Transpo Note

With the Leveridge Envelope made up in a standard brown manila envelope (size 6" x 3.5"), bank notes can be most effectively used and the following examples show the type of effects that are possible. First a strong transposition effect.

EFFECT: An envelope is shown empty, sealed and given to a member of the audience to look after. The magician then borrows a £10 note and a spectator writes down the serial number for later verification. The note is then slipped into a pay envelope and set on fire. As soon as it is burnt, the spectator looking after the originally empty envelope is asked to tear it open, and inside he finds the borrowed note whose number is checked.

REQUIREMENTS: 1. A Leveridge Envelope. 2. A £10 note. 3. A small pay envelope. 4. A box of matches. 5. An ashtray. 6. A letter opener. 7. A pen. 8. A small notepad.

PREPARATION: Memorise the last three digits of the serial number on the £10 note, and then put it into the Leveridge Envelope, actually licking and sealing the flap over the visible part of the note as shown in Fig. 17.

The envelope is on your table, along with the ashtray, pen, pad and letter opener. The small pay envelope has a slit across the width of the address side and is on your table, address side down. The matches are in your left jacket pocket.

PRESENTATION: Pick up the Leveridge Envelope and casually show it empty. Because the lower flap is stuck down, it can be handled like a normal letter envelope with no loose flaps to worry about. You remark that you are going to seal the empty envelope and give it to someone to look after. You now seal the envelope as follows.

The left hand holds the left side of the envelope, the second, third and little fingers on the address side, the thumb and index finger on the flap side. The address side is towards the audience. The right hand holds open the loose flap as you raise it to your mouth to lick the gum round the edge. Fig. 18.

As soon as it is licked sufficiently, the right hand bends down the flap and the left index finger pulls down on the top unstuck part of the lower flap.




Fig. 19

Fig. 20

Right hand (removed for clarity) tucks loose flap under lower flap

Fig. 20

Fig. 19. This enables the right hand to tuck the loose flap under the other flap and press it down so that it sticks.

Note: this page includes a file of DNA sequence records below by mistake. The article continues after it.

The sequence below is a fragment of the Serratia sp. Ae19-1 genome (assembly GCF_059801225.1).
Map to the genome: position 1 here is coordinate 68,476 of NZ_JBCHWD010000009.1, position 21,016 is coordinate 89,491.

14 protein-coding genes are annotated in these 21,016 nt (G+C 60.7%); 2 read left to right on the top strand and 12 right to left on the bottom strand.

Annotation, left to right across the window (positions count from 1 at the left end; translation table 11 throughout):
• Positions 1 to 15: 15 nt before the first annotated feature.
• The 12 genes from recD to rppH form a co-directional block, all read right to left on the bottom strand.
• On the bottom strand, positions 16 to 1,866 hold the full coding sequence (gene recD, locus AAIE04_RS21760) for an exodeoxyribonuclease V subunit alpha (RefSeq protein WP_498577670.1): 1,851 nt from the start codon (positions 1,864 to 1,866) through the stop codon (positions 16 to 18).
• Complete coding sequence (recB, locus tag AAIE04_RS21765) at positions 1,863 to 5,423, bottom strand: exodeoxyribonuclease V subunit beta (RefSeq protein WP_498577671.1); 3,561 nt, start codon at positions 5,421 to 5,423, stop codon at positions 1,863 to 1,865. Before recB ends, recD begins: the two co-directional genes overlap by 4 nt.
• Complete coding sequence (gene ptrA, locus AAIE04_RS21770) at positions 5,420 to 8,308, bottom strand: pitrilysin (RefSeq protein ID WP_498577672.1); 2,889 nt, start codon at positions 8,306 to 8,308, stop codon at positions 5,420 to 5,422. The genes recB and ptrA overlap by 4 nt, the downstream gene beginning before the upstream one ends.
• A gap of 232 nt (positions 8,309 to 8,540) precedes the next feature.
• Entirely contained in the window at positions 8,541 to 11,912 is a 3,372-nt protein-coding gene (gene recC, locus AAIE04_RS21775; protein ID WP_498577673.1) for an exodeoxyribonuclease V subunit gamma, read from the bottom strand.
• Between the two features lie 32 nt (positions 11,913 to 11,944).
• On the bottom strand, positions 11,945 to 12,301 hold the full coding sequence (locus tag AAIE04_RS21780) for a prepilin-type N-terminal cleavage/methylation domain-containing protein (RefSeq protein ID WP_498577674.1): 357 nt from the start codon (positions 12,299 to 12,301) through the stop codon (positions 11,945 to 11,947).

As soon as the loose flap has gone under the lower flap, the left index finger stops pulling down on the unstuck part of the lower flap, and can flatten it out again.

The result is shown in Fig. 20. The lower flap which was already partially stuck down is now the new top flap and appears to have just been sealed.

The envelope is now given to a spectator to put in his pocket. If the unstuck part of the upper flap worries you, you can openly bend it back and lick it, saying that you obviously did not lick it enough the first time, and stick it down. All of the above phase should be performed without fuss, because you are supposed to be simply sealing an empty envelope.

You now borrow a £10 note and hand the spectator the pad and pen to write down the last three digits of the serial number. To help (?), you call out the three numbers, miscalling those on the lent note for those on the £10 in the envelope held by the spectator. Done casually and without making a big attempt to hide the real serial number, which is too small to be seen anyway unless you are very close, this procedure will appear quite fair.

With the number written down, you retrieve the pad and pen, leaving the sheet of paper with the number on for the spectator. Alternatively, you can give the spectator one of your business cards to write on, so that afterwards he can keep the card.

You now fold up the £10 note into a small square and put it into the pay envelope, the note going through the slit and remaining covered by the left fingers. Raise the hand and lick the pay envelope's flap, the note and slit in the envelope being shielded by the back of the left fingers, and seal the envelope. The right hand takes it and the left hand, with its note concealed, goes to the left jacket pocket for the matches.

The note is left in the pocket, the matches are brought out and the envelope duly burned in the ashtray. The spectator who is minding the envelope, is asked now to remove it from his pocket. He is handed the letter opener, which encourages him to slit it open at the top edge, although this is not over important, and he can reach inside and remove the £10 note himself. Because of the way the envelope is sealed, there is no faking visible and you can retrieve it while the serial number is being checked and proved to be correct.

That is the bare bones of the presentation, I feel it should be left to the individual performer to decide on his own particular routine, and indeed there are a number of excellent routines available.

One small point to mention here is that I think it is perhaps a good idea to fold the £10 note to be placed in the Leveridge Envelope in the same way that you will later fold the borrowed one, and to then unfold it and slip it into the envelope. The reason is simply that if the spectator receives back as his borrowed note one that has obviously never been folded as he thought he saw you do during the trick, it will take away a lot of the mystery. If however, his returned note is creased as if previously folded, it will probably lead him to wonder how on earth you managed to get it into the envelope while it was in his pocket!

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